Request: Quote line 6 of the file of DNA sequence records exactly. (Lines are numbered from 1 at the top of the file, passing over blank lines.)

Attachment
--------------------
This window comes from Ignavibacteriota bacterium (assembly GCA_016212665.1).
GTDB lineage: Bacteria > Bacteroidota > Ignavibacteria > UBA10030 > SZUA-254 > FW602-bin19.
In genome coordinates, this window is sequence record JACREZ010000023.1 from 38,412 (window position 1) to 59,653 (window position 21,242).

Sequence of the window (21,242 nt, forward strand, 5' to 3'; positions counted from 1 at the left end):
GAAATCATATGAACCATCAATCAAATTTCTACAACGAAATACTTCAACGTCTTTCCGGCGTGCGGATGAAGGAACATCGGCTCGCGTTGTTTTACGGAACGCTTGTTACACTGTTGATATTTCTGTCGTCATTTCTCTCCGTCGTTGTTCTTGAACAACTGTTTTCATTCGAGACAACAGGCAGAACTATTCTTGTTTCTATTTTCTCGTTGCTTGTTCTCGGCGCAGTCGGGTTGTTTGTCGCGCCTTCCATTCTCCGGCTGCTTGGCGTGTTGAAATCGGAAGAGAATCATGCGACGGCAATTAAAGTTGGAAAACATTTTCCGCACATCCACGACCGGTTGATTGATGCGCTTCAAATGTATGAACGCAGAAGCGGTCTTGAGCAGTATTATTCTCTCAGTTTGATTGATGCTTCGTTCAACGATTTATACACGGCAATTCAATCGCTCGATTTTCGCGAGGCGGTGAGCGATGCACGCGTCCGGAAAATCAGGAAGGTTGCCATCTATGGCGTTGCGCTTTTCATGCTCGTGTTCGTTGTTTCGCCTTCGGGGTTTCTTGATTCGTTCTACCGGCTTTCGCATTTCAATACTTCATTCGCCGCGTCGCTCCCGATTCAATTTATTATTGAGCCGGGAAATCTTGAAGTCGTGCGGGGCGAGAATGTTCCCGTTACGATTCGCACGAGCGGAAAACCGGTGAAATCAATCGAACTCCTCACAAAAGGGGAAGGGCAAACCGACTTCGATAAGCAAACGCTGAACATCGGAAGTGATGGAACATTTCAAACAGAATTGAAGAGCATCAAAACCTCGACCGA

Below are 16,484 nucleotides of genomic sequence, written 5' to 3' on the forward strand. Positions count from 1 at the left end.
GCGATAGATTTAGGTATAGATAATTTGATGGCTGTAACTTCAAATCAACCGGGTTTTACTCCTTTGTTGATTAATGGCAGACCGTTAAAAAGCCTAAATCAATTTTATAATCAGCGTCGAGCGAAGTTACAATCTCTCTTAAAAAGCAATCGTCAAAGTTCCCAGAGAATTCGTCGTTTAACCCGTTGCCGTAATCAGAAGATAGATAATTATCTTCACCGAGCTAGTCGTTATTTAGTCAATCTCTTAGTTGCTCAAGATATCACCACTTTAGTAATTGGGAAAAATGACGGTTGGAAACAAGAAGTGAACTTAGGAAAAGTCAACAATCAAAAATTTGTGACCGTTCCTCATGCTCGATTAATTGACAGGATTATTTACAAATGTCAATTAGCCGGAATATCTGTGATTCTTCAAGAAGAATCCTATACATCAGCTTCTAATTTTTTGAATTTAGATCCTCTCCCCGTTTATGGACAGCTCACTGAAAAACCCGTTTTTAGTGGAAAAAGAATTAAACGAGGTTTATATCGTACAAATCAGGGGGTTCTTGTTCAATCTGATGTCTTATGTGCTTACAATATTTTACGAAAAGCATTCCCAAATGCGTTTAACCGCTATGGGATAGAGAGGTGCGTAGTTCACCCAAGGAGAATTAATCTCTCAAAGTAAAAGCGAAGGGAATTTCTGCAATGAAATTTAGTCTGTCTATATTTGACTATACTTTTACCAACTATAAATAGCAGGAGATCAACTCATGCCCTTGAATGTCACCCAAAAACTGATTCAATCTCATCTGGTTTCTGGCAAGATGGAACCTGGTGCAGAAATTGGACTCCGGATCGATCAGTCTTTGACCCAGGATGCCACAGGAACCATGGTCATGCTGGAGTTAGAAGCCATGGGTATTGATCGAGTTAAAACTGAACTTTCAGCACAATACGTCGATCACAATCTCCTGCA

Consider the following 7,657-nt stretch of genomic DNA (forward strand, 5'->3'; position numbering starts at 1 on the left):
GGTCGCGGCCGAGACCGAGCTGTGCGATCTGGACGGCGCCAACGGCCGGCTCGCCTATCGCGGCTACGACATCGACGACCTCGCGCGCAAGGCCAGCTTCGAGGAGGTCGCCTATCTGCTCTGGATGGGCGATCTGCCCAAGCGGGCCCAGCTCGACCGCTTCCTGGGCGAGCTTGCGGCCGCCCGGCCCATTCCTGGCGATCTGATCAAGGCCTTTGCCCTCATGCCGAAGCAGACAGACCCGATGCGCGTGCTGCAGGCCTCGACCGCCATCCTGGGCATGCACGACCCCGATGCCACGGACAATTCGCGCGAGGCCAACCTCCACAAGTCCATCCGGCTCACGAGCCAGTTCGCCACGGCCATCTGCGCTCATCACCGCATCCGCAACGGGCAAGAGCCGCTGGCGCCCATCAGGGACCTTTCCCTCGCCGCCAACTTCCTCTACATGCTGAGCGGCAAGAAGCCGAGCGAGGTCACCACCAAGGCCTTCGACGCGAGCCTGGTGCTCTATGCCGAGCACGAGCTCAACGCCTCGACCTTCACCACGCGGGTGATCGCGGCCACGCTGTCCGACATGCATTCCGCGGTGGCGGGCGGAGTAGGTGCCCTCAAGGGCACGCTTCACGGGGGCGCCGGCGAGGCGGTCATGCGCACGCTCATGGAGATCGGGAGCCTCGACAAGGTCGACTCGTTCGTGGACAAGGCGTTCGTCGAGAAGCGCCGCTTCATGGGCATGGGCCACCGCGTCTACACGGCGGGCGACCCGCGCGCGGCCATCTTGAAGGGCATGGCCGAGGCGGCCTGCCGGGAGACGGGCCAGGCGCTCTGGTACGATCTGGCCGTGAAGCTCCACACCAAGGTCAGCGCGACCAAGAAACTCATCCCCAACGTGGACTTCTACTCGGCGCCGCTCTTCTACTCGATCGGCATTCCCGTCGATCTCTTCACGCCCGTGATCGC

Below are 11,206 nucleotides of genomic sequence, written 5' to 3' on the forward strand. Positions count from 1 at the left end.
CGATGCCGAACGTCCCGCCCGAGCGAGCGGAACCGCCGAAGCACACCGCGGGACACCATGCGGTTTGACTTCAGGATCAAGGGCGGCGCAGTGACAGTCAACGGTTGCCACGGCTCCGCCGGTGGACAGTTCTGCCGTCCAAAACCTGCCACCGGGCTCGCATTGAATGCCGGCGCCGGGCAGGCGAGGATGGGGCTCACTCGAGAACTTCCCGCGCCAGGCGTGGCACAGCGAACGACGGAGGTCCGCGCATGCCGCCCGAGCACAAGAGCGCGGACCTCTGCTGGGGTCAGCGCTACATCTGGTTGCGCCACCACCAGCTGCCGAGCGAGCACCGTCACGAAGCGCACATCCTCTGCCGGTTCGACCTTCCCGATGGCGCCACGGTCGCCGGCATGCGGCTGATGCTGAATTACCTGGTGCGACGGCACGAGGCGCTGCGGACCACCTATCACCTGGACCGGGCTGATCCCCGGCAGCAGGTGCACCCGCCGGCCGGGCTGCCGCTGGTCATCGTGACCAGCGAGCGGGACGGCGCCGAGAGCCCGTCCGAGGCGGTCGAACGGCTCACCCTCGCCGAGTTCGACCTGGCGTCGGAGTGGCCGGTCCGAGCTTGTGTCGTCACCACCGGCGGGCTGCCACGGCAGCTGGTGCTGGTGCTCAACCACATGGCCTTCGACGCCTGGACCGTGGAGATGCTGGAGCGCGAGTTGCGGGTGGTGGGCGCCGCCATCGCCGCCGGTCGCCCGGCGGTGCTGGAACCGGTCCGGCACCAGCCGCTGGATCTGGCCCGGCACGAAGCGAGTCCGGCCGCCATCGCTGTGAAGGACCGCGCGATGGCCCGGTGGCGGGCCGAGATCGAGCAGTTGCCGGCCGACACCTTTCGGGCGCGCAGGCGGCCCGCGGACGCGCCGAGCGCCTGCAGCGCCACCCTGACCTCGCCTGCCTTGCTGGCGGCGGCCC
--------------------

Below are 16,484 nucleotides of genomic sequence, written 5' to 3' on the forward strand. Positions count from 1 at the left end.